Open Road’s team would point to other distinctions between them and other publishers. (They not only claim to be different from the legacy print publishers, they don’t recognize any of the other ebook publishers as true competitors either.) They do extensive video interviews with every author (or a descendant in the case of a deceased author) which creates a rich library of video content. It’s a point of pride with ORIM that these are not fodder for video trailers, but give them real editorial material that can be made into solid programming, often combining video from several authors thematically into “mashups”. They distribute that video aggressively and claim they’ve now reached the point where they’re a recognized B2B brand by some digital media and bloggers who come to the Open Road website, unbidden, to pick up video. Of course, all the video is tagged so the Open Road marketers can track its placement, downloads, and any clickthroughs that result to the retailers.
And that leads us to metrics. Open Road is relentless about data and analytics. They make the point that they can test different covers or tag lines on Facebook or in other media and have answers within hours about what works best. The Open Road team believes that the big houses don’t give their marketers the kind of tools ORIM has to measure the impact of campaigns and that their competitors’ corporate structures don’t enable fast changes in the pitch or the artwork based on data.
These may not be sustainable advantages. Tools can be provided. Workflows can be changed to permit faster responses when that’s necessary. The established houses can raise their royalty rates. How fast things will change in the big houses is an open question (and the answer is different for every house), but it is undeniable that the decision-making structures that worked for print books readily accepted time lags that are a real handicap in the evolving ebook world.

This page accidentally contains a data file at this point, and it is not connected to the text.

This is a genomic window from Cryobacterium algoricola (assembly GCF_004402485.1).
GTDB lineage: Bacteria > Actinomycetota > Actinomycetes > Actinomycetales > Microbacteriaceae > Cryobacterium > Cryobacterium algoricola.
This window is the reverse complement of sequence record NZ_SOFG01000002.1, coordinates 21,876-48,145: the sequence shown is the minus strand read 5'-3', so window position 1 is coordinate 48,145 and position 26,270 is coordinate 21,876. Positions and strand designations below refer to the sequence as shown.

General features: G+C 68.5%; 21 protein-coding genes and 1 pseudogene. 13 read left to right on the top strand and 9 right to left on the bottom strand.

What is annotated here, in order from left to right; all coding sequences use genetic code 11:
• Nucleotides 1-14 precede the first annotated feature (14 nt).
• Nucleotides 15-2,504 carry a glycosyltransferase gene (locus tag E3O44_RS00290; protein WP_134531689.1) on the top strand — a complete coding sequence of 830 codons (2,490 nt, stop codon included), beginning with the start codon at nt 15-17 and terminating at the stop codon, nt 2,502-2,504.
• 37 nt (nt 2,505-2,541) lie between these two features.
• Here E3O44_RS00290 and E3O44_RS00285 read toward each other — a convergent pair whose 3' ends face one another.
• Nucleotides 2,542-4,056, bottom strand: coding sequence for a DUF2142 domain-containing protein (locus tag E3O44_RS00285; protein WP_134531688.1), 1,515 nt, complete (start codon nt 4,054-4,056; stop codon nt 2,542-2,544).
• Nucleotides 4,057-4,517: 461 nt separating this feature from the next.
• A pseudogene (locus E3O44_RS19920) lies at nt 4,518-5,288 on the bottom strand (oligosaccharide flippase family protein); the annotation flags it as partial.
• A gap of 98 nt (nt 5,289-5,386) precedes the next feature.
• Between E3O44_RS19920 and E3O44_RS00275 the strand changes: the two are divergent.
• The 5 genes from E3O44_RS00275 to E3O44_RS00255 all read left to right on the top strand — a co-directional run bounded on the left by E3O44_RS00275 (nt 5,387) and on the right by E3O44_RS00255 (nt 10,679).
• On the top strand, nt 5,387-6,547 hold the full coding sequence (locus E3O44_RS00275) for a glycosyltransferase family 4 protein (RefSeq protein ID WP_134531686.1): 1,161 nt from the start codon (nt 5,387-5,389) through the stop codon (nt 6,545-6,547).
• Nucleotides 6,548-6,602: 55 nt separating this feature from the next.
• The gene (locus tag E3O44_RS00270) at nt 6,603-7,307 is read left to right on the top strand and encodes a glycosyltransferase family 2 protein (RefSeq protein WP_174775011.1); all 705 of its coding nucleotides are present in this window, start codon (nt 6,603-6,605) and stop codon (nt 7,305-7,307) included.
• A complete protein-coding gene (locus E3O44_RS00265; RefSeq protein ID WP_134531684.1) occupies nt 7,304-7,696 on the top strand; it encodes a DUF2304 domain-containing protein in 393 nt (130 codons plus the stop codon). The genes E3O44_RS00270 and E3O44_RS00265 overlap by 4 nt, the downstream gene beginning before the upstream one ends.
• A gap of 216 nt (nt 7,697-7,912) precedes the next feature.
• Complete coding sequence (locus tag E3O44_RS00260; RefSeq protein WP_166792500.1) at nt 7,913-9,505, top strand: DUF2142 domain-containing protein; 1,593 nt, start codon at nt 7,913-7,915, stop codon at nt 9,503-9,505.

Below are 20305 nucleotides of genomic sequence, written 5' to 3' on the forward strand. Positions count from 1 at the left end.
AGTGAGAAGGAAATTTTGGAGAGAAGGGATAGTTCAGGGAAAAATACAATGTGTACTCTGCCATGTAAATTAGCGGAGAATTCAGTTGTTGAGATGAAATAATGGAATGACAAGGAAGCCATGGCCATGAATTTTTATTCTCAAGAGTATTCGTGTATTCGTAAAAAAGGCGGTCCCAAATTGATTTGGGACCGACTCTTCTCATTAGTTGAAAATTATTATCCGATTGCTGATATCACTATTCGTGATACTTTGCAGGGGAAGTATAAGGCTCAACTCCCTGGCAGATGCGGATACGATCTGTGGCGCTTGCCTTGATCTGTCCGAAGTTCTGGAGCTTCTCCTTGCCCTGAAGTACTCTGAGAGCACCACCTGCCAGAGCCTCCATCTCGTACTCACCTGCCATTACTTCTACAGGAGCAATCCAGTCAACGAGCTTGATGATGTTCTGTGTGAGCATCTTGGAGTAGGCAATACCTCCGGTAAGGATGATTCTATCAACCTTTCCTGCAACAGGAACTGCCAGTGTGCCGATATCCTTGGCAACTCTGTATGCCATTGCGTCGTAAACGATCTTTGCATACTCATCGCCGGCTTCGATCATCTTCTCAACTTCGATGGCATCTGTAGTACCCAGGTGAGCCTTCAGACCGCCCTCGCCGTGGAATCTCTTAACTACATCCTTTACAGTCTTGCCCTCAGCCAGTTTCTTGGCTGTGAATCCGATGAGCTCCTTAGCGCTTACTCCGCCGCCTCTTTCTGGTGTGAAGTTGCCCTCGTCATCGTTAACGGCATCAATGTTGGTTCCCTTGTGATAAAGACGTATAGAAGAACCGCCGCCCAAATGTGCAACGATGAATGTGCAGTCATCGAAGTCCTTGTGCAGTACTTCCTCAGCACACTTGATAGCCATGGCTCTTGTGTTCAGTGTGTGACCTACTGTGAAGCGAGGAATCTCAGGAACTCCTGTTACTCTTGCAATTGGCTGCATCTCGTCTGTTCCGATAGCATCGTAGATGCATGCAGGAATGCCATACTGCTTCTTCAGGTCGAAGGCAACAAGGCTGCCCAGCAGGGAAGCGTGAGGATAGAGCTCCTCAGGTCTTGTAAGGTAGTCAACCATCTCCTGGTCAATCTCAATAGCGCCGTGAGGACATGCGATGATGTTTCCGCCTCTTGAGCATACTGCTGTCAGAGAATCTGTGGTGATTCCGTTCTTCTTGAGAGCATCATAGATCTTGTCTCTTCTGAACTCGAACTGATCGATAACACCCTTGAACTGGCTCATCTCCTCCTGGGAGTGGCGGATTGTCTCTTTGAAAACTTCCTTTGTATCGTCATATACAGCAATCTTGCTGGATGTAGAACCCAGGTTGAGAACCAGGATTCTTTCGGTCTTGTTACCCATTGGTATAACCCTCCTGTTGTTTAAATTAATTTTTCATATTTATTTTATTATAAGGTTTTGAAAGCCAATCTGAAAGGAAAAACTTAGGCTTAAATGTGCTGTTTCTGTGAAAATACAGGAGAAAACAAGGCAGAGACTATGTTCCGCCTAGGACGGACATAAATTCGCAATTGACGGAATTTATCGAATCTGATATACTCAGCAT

Jane Friedman and her team claim that there is a marketing plan for every book for every quarter! (They admit there’s some ganging there; a bunch of different books might be part of the same Mother’s Day effort.) Whether that is scaleable and replicable when they are ten times their current size (approximately 1400 titles) is another question. But it is certainly a point of differentiation today.
Open Road doesn’t sell direct, only through intermediaries. And they eschew name and email address capture of end users, preferring to rely on the combination of the viral distribution of content and their always-developing relationships with bloggers and websites.
Both Macmillan and Open Road are doing things that no big trade house could have imagined five years ago. Macmillan is applying scale; Open Road is applying the speed and flexibility enabled by a smaller organization. But both of them are employing what I’d call “investment marketing”: doing things on behalf of their books that build their capabilities to do more on behalf of subsequent books. I think that’s the key for publishers who want to give authors and agents convincing reasons to publish with them in the future.
We urge you to read the entire piece over at The Shatzkin Files to learn what Mike had to say about exciting developments at Macmillan, and see the robust comment thread that followed the post. Thanks for dropping by, Mike!